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Open Access Research article

Role of Helicobacter pylori cagA EPIYA motif and vacA genotypes for the development of gastrointestinal diseases in Southeast Asian countries: a meta-analysis

Shu Sahara1, Mitsushige Sugimoto1*, Ratha-Korn Vilaichone2, Varocha Mahachai3, Hiroaki Miyajima1, Takahisa Furuta4 and Yoshio Yamaoka5

Author Affiliations

1 First Department of Medicine, Hamamatsu University School of Medicine, Hamamatsu, Japan

2 Gastroenterology Unit, Department of Medicine, Thammasat University Hospital, Pathumthani, Thailand

3 Gastroenterology Unit, Department of Medicine, Chulalongkorn University Hospital, Bangkok, Thailand

4 Center for Clinical Research, Hamamatsu University School of Medicine, Hamamatsu, Japan

5 Department of Environmental and Preventive Medicine, Faculty of Medicine, Oita University, Yufu, Japan

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BMC Infectious Diseases 2012, 12:223  doi:10.1186/1471-2334-12-223

Published: 21 September 2012



Infection with cagA-positive, cagA EPIYA motif ABD type, and vacA s1, m1, and i1 genotype strains of Helicobacter pylori is associated with an exacerbated inflammatory response and increased risk of gastroduodenal diseases. However, it is unclear whether the prevalence and virulence factor genotypes found in Southeast Asia are similar to those in Western countries. Here, we examined the cagA status and prevalence of cagA EPIYA motifs and vacA genotypes among H. pylori strains found in Southeast Asia and examined their association with gastroduodenal disease.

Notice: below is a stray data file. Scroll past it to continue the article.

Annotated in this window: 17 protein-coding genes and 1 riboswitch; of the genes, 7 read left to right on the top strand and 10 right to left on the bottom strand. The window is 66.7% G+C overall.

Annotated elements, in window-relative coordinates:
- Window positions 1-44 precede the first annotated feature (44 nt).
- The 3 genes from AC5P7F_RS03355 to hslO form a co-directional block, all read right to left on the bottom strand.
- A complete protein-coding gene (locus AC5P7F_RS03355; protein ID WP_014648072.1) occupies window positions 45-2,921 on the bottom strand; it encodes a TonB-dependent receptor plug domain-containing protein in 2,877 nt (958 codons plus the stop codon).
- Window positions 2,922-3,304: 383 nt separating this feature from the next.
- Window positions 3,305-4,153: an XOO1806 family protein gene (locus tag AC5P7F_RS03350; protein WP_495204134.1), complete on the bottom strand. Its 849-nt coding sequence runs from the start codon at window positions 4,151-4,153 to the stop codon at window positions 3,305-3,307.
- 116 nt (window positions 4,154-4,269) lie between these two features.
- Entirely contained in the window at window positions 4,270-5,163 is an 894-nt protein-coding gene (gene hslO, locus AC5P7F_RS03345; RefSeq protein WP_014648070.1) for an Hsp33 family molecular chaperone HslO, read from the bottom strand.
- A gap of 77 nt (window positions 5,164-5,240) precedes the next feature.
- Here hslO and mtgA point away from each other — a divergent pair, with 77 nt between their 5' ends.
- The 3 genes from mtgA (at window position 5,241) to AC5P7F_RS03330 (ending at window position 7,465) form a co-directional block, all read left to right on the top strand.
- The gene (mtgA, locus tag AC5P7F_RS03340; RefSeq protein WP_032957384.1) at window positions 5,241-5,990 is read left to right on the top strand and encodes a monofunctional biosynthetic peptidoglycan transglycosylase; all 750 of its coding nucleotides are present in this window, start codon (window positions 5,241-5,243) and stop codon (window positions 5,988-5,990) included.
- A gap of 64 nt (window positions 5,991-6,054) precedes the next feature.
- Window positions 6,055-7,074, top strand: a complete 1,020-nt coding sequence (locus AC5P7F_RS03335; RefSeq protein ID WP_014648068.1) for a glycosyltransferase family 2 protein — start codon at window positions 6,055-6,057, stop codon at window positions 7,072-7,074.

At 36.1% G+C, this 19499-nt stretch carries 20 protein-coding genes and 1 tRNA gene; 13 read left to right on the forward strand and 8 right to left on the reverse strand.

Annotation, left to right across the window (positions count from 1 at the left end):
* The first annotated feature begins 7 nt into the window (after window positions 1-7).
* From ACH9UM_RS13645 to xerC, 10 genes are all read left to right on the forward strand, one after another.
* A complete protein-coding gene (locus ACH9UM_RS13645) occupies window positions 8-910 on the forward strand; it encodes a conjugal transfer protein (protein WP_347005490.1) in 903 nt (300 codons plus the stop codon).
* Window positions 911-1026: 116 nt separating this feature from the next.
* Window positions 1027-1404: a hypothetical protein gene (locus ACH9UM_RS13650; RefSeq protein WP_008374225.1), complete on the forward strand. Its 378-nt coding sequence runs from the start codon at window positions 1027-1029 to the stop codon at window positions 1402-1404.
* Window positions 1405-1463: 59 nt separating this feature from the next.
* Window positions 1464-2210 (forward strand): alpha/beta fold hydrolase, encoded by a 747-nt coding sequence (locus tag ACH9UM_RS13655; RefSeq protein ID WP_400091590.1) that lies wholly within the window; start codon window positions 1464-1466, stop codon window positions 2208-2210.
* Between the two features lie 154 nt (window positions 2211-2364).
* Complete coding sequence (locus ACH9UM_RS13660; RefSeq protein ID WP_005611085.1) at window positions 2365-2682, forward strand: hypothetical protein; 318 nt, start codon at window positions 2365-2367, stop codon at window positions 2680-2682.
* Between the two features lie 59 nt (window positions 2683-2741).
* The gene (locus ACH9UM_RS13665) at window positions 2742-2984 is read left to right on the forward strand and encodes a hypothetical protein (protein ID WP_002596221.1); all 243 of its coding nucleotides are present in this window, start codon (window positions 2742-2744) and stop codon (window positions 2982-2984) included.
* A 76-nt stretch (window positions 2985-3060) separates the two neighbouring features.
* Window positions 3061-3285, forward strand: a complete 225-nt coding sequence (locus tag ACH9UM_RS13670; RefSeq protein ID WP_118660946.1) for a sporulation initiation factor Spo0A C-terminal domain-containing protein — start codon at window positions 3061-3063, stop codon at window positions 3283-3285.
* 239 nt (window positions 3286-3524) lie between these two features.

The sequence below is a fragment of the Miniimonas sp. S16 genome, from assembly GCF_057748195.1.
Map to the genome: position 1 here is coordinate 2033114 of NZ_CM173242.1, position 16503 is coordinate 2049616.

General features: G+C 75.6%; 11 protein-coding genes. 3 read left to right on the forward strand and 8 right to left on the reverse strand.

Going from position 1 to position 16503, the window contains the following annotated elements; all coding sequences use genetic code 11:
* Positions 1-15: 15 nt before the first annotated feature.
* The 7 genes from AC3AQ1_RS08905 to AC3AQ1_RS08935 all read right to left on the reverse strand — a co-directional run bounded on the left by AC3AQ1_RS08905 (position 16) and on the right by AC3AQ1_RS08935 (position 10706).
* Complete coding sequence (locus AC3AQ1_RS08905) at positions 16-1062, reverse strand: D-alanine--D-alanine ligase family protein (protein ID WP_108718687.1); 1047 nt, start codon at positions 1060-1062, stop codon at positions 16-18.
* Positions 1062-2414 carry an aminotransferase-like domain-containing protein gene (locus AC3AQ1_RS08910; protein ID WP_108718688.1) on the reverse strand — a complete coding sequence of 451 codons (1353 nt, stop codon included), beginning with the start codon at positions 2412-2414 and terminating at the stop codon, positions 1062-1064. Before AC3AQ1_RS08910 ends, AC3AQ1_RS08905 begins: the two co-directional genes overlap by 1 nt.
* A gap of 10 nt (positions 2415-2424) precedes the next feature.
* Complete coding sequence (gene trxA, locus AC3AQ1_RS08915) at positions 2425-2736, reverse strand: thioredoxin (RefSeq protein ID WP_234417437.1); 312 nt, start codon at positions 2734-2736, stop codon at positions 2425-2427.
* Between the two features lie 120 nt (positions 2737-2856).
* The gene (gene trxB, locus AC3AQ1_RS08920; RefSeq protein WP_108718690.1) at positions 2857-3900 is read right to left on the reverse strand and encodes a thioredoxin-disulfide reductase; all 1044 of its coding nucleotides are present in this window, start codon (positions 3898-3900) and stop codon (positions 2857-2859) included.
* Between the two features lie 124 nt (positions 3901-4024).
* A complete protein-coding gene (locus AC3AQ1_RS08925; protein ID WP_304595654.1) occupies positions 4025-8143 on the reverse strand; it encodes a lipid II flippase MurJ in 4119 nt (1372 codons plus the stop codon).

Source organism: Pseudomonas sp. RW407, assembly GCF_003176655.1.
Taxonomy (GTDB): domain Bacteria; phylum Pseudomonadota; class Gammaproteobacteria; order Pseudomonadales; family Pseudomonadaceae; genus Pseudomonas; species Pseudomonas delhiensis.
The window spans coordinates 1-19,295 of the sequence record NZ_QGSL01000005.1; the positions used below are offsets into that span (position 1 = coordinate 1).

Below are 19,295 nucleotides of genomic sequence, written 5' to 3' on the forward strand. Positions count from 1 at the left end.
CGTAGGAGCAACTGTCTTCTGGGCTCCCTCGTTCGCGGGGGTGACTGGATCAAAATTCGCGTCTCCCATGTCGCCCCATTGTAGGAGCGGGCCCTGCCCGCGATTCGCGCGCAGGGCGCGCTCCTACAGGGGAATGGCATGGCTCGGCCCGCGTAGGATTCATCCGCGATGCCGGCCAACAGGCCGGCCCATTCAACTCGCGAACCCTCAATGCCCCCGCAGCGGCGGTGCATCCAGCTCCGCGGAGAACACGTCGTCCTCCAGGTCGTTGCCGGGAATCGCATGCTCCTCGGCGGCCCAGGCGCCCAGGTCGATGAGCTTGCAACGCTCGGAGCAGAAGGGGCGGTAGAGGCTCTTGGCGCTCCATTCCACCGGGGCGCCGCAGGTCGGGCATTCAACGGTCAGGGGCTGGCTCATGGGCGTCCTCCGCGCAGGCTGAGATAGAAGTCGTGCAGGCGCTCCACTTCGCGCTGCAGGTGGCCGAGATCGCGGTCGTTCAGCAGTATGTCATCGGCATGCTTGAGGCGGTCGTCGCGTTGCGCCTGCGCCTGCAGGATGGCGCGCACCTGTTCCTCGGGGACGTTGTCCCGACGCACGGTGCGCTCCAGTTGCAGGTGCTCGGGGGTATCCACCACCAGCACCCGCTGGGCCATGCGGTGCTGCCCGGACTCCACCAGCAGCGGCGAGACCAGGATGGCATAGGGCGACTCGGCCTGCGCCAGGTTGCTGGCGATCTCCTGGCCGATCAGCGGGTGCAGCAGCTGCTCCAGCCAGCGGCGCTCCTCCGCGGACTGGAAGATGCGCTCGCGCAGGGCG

To determine the cagA status, cagA EPIYA motifs, and vacA genotypes of H. pylori, we conducted meta-analyses of 13 previous reports for 1,281 H. pylori strains detected from several Southeast Asian countries.


The respective frequencies of cagA-positive and vacA s1, m1, and i1 genotypes among examined subjects were 93% (1,056/1,133), 98% (1,010/1,033), 58% (581/1,009), and 96% (248/259), respectively. Stratification showed significant variation in the frequencies of cagA status and vacA genotypes among countries and the individual races residing within each respective country. The frequency of the vacA m-region genotype in patients infected with East Asian-type strains differed significantly between the northern and southern areas of Vietnam (p < 0.001). Infection with vacA m1 type or cagA-positive strains was associated with an increased risk of peptic ulcer disease (odds ratio: 1.46, 95%CI: 1.01-2.12, p = 0.046 and 2.83, 1.50-5.34, p = 0.001, respectively) in the examined Southeast Asian populations.


Both Western- and East Asian-type strains of H. pylori are found in Southeast Asia and are predominantly cagA-positive and vacA s1 type. In Southeast Asia, patients infected with vacA m1 type or cagA-positive strains have an increased risk of peptic ulcer disease. Thus, testing for this genotype and the presence of cagA may have clinical usefulness.

Helicobacter pylori; cagA; vacA; EPIYA; Gastric cancer; Peptic ulcer disease; Southeast Asian